Caring for someone you love can be extremely rewarding but for others it can be incredibly demanding and all encompassing with a glass of wine at the end of the day a welcome release. But what if just one glass of wine becomes more and starts to become so bad that you start hiding your drinking habits? One Carer candidly shared her experiences in an article in The Independent. Here is her story.
I’ve lost count of the number of times someone has told me they admire me for the sacrifices I’ve made to care for my dying mother. Their praise makes me feel sick with guilt. Few people know that sometimes, I resent my role – and drink an entire bottle of vodka most nights after my mum has gone to bed.
I became a carer – if I dare call myself that – three years ago when I was fired from my job in sales and, unable to afford my rent, returned home to live with my mother. It soon became apparent her health was deteriorating: whenever she got out of a chair, her joints seized, and she shrieked in agony.
Our relationship also became tense and frequently erupted into furious arguments, which typically centred around her disapproval of my drinking a bottle of chardonnay every night. One night, she screamed at me that my father, who died when I was seven, had been an alcoholic and I was just like him. I still don’t know if this is true.
Not long after this incident, my mother was diagnosed with inoperable cancer in her spine: although the condition is terminal, she could live for years and will require full-time care. Despite our arguments, she is the most important person in the world to me and the thought of losing her is devastating.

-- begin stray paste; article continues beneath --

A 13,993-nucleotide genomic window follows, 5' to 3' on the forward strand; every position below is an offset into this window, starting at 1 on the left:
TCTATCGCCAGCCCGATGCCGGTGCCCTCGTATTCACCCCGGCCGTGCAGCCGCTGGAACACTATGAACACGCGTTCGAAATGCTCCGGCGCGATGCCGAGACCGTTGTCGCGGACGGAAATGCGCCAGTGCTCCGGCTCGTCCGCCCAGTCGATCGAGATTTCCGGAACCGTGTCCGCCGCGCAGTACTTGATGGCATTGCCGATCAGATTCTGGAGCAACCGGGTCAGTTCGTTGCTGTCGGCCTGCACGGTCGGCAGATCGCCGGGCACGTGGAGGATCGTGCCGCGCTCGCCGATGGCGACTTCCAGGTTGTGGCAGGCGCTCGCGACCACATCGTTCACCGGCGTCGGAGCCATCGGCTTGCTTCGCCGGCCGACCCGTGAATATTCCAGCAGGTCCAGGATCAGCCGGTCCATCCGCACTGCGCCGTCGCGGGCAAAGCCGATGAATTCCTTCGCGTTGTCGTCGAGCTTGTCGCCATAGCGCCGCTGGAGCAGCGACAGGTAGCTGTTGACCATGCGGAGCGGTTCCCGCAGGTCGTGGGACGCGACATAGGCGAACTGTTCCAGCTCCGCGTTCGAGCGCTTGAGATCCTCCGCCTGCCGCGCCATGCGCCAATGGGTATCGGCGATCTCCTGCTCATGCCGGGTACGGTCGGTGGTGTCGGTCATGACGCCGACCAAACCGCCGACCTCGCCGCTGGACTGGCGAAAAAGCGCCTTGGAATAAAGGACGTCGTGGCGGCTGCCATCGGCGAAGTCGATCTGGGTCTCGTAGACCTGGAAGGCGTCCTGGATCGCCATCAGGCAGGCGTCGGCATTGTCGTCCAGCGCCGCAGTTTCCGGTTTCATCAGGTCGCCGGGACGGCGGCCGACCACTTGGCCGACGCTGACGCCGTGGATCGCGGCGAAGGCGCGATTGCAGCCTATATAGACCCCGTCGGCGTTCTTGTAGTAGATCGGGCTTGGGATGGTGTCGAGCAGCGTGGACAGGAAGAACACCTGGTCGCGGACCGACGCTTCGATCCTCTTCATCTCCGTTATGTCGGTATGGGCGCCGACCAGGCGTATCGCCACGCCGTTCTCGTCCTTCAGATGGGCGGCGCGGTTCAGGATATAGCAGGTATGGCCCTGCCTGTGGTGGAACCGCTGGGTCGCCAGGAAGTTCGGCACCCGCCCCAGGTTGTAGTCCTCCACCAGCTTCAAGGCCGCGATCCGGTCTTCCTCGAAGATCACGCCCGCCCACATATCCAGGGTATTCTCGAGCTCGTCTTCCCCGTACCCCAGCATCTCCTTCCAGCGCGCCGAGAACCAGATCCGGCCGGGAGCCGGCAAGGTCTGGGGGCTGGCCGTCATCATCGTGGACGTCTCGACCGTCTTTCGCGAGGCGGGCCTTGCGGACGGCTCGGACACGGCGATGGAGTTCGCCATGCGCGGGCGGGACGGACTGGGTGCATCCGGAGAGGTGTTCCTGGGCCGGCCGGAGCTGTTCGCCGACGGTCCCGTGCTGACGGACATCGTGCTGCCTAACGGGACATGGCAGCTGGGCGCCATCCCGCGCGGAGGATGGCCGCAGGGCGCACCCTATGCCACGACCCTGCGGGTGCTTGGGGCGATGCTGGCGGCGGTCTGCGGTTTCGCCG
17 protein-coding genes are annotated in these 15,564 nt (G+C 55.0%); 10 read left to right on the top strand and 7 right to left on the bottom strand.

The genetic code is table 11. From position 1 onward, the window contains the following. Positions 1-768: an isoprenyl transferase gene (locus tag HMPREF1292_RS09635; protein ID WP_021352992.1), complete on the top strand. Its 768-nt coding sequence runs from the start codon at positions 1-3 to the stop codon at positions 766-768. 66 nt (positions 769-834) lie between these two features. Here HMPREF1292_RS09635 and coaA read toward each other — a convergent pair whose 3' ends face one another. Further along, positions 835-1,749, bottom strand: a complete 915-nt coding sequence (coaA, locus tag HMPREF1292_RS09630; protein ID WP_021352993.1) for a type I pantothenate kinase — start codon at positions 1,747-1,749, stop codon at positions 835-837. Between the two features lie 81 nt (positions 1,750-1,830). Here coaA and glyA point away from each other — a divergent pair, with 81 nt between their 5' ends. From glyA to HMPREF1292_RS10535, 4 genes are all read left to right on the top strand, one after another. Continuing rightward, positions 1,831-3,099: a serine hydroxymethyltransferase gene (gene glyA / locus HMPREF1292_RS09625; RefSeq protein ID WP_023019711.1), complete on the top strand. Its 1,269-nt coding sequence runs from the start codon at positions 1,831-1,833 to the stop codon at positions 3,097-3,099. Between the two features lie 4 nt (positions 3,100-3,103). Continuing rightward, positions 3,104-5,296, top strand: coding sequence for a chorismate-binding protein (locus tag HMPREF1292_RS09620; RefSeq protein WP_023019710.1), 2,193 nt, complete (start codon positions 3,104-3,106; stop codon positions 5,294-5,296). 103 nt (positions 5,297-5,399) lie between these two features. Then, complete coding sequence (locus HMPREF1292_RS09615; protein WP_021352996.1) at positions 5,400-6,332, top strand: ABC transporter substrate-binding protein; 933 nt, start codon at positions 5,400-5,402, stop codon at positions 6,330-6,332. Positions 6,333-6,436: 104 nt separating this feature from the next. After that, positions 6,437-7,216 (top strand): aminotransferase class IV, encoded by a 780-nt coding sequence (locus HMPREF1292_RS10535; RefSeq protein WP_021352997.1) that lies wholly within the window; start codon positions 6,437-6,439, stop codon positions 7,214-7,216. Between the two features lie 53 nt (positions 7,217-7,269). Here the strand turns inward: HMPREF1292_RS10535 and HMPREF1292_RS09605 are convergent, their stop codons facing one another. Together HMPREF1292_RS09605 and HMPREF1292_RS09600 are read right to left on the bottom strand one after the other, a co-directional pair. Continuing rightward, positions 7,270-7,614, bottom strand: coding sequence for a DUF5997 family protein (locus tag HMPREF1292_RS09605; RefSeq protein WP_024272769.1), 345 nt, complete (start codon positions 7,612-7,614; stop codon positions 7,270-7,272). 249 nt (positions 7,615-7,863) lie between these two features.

My two brothers (who my mum refers to as her “pride and joy”) have been little help, which left me with sole responsibility for cooking, cleaning and dispensing her cocktail of medication.
As her health declined, I needed to help with bathing and take her to the toilet. The sight of someone I love being so frail is devastating. On nights when her pain is particularly severe, she asks me to sleep in her bedroom, which doesn’t offer much privacy when you’re 40 years old.
I would do anything for her, my mum, but the stress can be relentless, and the house sometimes feels like a pressure cooker. My drinking worsened and I switched from wine to litre bottles of vodka. To disguise the extent of my drinking, I hid these bottles in the laundry room.
The first time I shoved a bottle of vodka in the laundry basket, I could no longer deny to myself that I was, and still am, an alcoholic.
However appalling my actions sound, I’m convinced my habits never place my mum in jeopardy – I’d move out if they did. From the research I’ve done, I now know I fit the profile of a high-functioning alcoholic: I always care for her well no matter how much I’ve had to drink.
I hope anyone thrust unexpectedly into a caring role lets people know if they’re struggling. Things could have been different for me (and my mum) if I’d been honest sooner.
If you are a Carer and are struggling, please know that you are not alone, support is out there. Please call the Birmingham Carers Hub on 0333 006 9711 to explore the whole range of support on offer to help you in your caring role. We are here for you, every step of the way.